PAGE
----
All Swedish patients gave their written informed consent (ethical approval: SAF2009-13035). Primary tumors from 194 patients were positioned on TMAs with 1-mm core biopsy specimens in triplicates. The patients were treated between 1994 and 2008 at Hospital Central de Asturias.
      All Taiwanese patients gave their written informed consent (institutional review board certification of approval V100-C009). Tumors from 241 patients were positioned on TMAs with 2-mm core biopsy specimens. The patients were treated between 1991 and 2005 at Taipei Veterans General Hospital. For further clinical and histopathologic characteristics of the four patient cohorts, see Table 1.
      Table 1Clinical and Histopathologic Characteristics of All Cohorts
      CharacteristicDanish training cohortSwedish cohortSpanish cohortTaiwanese cohortJoint validation cohort
      No. of patients283141194241576
      Follow-up time for all patients, median (range), months103 (2–263)72 (1–193)97 (5–216)78 (4–241)80 (1–241)
      Follow-up time for progressing patients, median (range), months22 (1–210)21 (1–96)18 (3–125)16 (4–199)17 (1–199)
      Follow-up time for nonprogressing patients, median (range), months117 (53–250)80 (60–193)104 (60–205)89 (60–241)95 (60–241)
      Age, median (range), years68 (32–86)70 (31–96)69 (28–89)72 (23–90)71 (23–96)
      Male-female ratio3.643.905.695.695.13
      Stage, No. (%)
       Ta182 (64)67 (48)21 (11)134 (56)222 (39)
       T1101 (36)74 (52)173 (89)107 (44)354 (61)
      WHO grade 2004
       Low-grade+ PUNLMP183 (65)47 (33)103 (53)106 (44)256 (44)
       High-grade100 (35)94 (67)91 (47)135 (56)320 (56)
      Tumor size, No. (%)
       <3 cm177 (63)55 (39)139 (72)156 (65)350 (61)
       ≥3 cm72 (25)84 (60)55 (28)85 (35)224 (39)
       Unspecified34 (12)2 (1)002
      Growth pattern
       Papillary248 (88)114 (81)177 (91)225 (93)516 (90)
       Solid20 (7)25 (18)17 (9)16 (7)58 (10)
       Mixed14 (5)2 (1)002
      Multiplicity
       One169 (60)111 (79)127 (65)133 (55)371 (64)
       More87 (31)30 (21)64 (33)108 (45)202 (35)
       Unspecified27 (9)03 (2)03 (1)
      Concomitant CIS
       Yes95 (34)NA26 (13)11 (5)37 (6)
       No185 (65)NA168 (87)230 (95)398 (69)
       Unspecified3 (1)NA00141 (25)
      Adjuvant therapy
       Yes70 (25)43 (30)118 (61)185 (77)346 (60)
       No213 (75)40 (28)76 (39)56 (23)172 (30)
       Unspecified058 (42)0058 (10)
      No. of progression events to stage pT2-4 bladder cancer
       All113 (40)38 (27)48 (25)59 (24)145 (25)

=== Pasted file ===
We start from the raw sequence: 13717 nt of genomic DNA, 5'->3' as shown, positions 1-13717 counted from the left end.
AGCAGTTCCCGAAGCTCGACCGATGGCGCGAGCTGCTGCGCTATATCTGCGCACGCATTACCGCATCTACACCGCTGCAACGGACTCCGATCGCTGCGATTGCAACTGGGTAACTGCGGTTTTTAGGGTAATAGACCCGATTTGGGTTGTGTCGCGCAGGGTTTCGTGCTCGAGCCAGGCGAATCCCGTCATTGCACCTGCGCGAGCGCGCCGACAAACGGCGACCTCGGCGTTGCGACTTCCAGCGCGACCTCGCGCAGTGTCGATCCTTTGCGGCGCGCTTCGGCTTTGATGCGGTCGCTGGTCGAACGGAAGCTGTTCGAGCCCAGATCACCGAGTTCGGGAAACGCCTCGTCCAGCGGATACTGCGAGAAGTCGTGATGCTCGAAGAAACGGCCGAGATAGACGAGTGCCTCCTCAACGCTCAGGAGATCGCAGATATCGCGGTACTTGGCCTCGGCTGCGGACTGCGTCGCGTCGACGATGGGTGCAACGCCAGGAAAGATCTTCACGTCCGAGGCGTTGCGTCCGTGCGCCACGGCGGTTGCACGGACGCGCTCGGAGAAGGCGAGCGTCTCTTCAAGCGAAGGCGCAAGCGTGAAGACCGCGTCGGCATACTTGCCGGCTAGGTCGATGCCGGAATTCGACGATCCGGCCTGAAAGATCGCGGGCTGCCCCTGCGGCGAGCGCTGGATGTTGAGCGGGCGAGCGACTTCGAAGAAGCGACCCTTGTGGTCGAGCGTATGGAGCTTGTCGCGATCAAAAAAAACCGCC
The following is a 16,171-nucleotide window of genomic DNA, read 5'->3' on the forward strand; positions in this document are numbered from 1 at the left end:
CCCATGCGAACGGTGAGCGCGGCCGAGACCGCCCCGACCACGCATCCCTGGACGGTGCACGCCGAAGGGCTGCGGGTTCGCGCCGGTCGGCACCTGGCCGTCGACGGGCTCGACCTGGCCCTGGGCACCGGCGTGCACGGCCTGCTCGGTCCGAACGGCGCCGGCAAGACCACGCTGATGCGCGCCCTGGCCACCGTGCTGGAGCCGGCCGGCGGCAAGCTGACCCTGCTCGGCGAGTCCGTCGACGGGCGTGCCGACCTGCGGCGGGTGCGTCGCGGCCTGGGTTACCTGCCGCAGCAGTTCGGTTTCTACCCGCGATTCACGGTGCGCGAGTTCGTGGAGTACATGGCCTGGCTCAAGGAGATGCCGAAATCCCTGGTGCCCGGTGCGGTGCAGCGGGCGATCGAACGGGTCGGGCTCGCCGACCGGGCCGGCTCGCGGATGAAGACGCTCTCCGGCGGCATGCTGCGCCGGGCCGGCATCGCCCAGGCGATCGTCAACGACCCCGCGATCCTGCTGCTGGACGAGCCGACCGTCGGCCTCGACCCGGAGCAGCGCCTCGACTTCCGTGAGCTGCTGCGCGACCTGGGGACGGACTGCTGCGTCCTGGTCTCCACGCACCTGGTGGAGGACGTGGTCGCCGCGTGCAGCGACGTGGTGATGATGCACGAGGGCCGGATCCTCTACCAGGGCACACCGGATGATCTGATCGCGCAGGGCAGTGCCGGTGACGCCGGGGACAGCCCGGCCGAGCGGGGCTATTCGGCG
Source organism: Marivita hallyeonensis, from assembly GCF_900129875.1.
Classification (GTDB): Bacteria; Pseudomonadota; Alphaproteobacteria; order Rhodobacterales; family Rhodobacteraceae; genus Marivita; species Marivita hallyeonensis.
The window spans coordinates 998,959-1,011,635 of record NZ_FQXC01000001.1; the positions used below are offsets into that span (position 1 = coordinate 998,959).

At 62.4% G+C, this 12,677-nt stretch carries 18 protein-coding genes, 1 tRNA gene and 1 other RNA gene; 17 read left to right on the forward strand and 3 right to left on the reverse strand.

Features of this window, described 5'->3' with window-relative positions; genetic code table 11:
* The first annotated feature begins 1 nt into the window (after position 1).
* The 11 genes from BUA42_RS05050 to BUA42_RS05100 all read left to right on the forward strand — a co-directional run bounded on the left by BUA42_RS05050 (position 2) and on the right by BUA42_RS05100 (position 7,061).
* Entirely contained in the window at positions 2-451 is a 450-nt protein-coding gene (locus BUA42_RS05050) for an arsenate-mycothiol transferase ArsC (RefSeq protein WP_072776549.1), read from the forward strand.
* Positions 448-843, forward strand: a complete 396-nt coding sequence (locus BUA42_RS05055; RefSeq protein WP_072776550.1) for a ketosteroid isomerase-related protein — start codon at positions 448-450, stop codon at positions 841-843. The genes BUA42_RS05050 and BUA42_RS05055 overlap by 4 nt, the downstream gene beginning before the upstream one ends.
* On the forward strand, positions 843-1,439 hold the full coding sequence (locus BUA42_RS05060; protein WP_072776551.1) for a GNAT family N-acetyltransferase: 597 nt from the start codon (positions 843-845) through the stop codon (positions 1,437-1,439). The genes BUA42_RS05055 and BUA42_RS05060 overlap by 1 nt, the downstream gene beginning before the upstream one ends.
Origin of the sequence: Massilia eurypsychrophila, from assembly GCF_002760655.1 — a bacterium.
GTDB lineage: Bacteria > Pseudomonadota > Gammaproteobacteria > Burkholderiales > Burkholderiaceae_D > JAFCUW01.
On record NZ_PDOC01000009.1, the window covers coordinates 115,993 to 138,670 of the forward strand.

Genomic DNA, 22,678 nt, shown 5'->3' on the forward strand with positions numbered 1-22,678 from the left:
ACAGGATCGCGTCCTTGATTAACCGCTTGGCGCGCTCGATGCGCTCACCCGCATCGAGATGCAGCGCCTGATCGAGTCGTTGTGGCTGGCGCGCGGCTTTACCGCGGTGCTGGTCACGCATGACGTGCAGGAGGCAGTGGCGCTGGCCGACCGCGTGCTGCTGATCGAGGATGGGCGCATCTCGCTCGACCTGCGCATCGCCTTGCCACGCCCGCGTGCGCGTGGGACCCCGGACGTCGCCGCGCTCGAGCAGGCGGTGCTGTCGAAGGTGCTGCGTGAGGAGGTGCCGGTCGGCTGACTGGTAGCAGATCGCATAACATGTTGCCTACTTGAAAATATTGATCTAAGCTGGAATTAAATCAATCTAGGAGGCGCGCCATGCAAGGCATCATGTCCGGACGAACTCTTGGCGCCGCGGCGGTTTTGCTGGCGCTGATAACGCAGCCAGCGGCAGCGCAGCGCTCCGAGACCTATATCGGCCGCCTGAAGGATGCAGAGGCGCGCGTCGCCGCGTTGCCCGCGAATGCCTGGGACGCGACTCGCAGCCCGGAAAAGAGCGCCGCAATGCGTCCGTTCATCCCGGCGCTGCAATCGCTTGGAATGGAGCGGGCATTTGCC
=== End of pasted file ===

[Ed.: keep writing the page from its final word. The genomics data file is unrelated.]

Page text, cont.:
Ta54 (30)10 (15)013 (10)23 (10)
       T159 (58)28 (38)48 (28)46 (43)122 (34)
      CIS, carcinoma in situ; NA, not applicable; PUNLMP, papillary urothelial neoplasm of low malignant potential; WHO, World Health Organization.

      Patient Follow-Up

      Patients were followed by control cystoscopy performed according to a routine schedule. Follow-up was censored at the time of the most recent cystoscopy. The follow-up included progression-free survival (PFS), disease-specific survival, and overall survival. Tumor progression was defined as progression to stage T2 to T4, which was verified by pathologic examination and measured from the time of surgery to the time of proven event. Patients were censored due to death or discontinued follow-up after 5 years without disease recurrences.

      IHC and TMA Scoring

      All antibodies were tested in dilution series on a test TMA, holding 1-mm tumor cores from 60 Ta, T1, and T2 urothelial bladder cancers constructed for the purpose. The dilution retrieving the most specific staining with each antibody was used in the immunohistochemistry (IHC) of the four study cohorts. To control for differences in staining intensities among the different patient cohorts, a slide from the test TMA was stained as a control in all IHC procedures.
      After blocking the endogenous peroxidase with hydrogen peroxide for 10 minutes, the cores were demasked with heat-induced epitope retrieval. Nonspecific binding was blocked with 1% bovine serum albumin (Albumin Fraction V, AppliChem, Darmstadt, Germany). The TMA slides were incubated overnight at 4°C with the primary antibody. SignalStain Boost IHC Detection Reagent (8114) (Cell Signaling Technology, Beverly, MA) was used for G1/S-specific cyclin D1 (cyclin D1) antibody. The DakoEnVision visualization system (Dako Denmark A/S, Glostrup, Denmark) was used to visualize the antigen through a chromogen reaction. IHC was performed essentially as described previously,